On May 29, 1890, roughly 150,000 people gathered for the dedication of the Robert E. Lee monument in Richmond. It was an opportunity to celebrate a man who many believed embodied the virtues of the old South, the “Christian Warrior” who bravely fought to the bitter end for the Confederacy’s Lost Cause. The Richmond industrialist and former Confederate staff officer Archer Anderson predicted that the monument would continue to teach “generations yet unborn,” and that it would “stand as the embodiment of a brave and virtuous people’s ideal leader!”
It was also an opportunity to showcase a new real-estate development that included wide boulevards and Monument Avenue itself—a divided boulevard, 140 feet wide, featuring parallel rows of trees along its center and another row lining the housefronts. The neighborhood was developed exclusively for white residents. Eventually, the avenue would feature monuments to Lee, “Stonewall” Jackson, and J. E. B. Stuart; to Confederate President Jefferson Davis; and to the Confederate official Matthew Fontaine Maury.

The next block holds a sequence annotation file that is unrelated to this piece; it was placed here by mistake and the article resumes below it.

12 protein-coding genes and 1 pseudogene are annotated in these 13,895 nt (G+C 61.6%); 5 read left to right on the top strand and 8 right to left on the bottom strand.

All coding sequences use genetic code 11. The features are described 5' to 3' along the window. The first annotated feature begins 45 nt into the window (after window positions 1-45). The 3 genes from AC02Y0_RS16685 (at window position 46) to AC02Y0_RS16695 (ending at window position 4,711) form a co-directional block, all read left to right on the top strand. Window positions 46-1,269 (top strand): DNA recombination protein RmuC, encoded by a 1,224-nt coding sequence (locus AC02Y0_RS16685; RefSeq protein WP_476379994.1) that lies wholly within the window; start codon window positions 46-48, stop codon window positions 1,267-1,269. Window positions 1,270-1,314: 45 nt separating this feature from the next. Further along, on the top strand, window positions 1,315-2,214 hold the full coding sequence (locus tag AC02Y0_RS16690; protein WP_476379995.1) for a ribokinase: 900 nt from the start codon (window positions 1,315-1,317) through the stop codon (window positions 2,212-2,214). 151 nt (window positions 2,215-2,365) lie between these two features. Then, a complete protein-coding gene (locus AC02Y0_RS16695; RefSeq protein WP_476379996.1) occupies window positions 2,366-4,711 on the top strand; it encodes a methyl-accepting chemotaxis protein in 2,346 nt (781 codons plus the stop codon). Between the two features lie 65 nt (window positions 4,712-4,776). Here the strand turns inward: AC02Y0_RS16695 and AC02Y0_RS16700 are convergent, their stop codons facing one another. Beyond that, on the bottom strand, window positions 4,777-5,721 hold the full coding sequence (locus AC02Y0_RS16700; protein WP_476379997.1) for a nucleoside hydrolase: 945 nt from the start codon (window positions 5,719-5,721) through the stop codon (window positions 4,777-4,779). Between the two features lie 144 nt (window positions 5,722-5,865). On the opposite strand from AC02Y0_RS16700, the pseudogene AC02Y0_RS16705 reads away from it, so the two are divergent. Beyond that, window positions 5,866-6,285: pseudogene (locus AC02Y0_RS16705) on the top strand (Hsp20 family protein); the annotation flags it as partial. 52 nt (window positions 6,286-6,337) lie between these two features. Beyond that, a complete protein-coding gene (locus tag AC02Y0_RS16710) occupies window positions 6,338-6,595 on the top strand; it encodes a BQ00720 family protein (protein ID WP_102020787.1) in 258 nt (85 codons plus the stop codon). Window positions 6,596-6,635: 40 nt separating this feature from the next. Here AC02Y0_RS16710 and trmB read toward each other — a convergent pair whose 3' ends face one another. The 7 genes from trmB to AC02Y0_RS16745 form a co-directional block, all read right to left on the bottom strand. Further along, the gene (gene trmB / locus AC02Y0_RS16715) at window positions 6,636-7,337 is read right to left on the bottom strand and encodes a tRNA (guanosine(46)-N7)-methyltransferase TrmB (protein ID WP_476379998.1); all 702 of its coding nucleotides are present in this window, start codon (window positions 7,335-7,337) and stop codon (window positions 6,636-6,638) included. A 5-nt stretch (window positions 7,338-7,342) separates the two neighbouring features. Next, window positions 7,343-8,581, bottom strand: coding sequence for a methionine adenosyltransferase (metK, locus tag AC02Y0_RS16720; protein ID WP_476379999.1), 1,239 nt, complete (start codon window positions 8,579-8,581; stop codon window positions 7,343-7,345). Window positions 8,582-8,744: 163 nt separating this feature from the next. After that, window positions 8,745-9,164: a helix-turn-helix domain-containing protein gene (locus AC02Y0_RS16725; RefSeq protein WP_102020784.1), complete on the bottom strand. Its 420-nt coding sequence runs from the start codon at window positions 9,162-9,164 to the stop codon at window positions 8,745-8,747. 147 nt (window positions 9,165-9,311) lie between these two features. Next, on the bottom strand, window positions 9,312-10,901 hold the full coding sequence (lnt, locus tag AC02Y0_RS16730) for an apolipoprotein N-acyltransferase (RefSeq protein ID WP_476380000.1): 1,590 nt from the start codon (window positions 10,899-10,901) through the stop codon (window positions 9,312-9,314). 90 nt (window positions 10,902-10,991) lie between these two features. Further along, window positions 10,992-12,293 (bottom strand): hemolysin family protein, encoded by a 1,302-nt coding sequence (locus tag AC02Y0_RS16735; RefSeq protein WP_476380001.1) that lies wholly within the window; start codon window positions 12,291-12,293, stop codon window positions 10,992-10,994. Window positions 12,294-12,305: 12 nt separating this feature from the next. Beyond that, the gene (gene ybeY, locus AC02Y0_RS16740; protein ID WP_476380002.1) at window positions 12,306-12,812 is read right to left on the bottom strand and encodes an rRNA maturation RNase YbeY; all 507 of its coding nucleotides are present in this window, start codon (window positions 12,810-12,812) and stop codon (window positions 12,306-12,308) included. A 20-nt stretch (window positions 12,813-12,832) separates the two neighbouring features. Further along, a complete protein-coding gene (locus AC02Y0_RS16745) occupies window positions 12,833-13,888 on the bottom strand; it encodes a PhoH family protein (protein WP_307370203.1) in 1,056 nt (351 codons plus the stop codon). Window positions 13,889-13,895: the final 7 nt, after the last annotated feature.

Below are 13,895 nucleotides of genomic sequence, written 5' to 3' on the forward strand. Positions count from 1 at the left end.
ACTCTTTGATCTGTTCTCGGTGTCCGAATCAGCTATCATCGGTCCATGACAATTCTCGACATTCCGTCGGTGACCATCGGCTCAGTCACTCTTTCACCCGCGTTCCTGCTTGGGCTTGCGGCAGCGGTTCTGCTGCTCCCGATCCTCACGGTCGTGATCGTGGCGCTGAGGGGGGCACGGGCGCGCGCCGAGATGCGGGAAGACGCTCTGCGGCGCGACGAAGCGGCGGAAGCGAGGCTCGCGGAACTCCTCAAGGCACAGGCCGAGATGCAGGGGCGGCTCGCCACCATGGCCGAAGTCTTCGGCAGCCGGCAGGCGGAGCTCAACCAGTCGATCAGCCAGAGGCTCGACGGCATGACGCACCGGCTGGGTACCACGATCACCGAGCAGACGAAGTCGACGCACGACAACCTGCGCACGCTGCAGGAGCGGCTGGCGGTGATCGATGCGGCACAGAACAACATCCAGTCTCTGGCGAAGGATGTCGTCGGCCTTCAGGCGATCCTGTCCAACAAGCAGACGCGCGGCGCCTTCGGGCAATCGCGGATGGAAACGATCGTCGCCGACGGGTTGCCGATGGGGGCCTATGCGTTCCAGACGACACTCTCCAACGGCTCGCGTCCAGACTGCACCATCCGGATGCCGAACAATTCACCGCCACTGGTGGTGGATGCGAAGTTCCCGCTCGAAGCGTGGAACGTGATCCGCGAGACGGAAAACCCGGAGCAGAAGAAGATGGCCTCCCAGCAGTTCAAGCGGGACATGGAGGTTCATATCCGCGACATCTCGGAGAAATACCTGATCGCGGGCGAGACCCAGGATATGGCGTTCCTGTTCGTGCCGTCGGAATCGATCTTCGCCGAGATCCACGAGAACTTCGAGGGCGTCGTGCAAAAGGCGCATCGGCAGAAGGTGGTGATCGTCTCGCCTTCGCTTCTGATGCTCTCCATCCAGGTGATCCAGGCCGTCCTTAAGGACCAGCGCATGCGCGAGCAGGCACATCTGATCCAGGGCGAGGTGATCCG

The Confederate monuments dedicated throughout the South from 1880 to 1930 were never intended to be passive commemorations of a dead past; rather, they helped do the work of justifying segregation and relegating African Americans to second-class status. Monument Avenue was unique in this regard. While most monuments were added to public spaces such as courthouse squares, parks, and intersections, Monument Avenue was conceived as part of the initial plans for the development of the city’s West End neighborhood—a neighborhood that explicitly barred black Richmonders.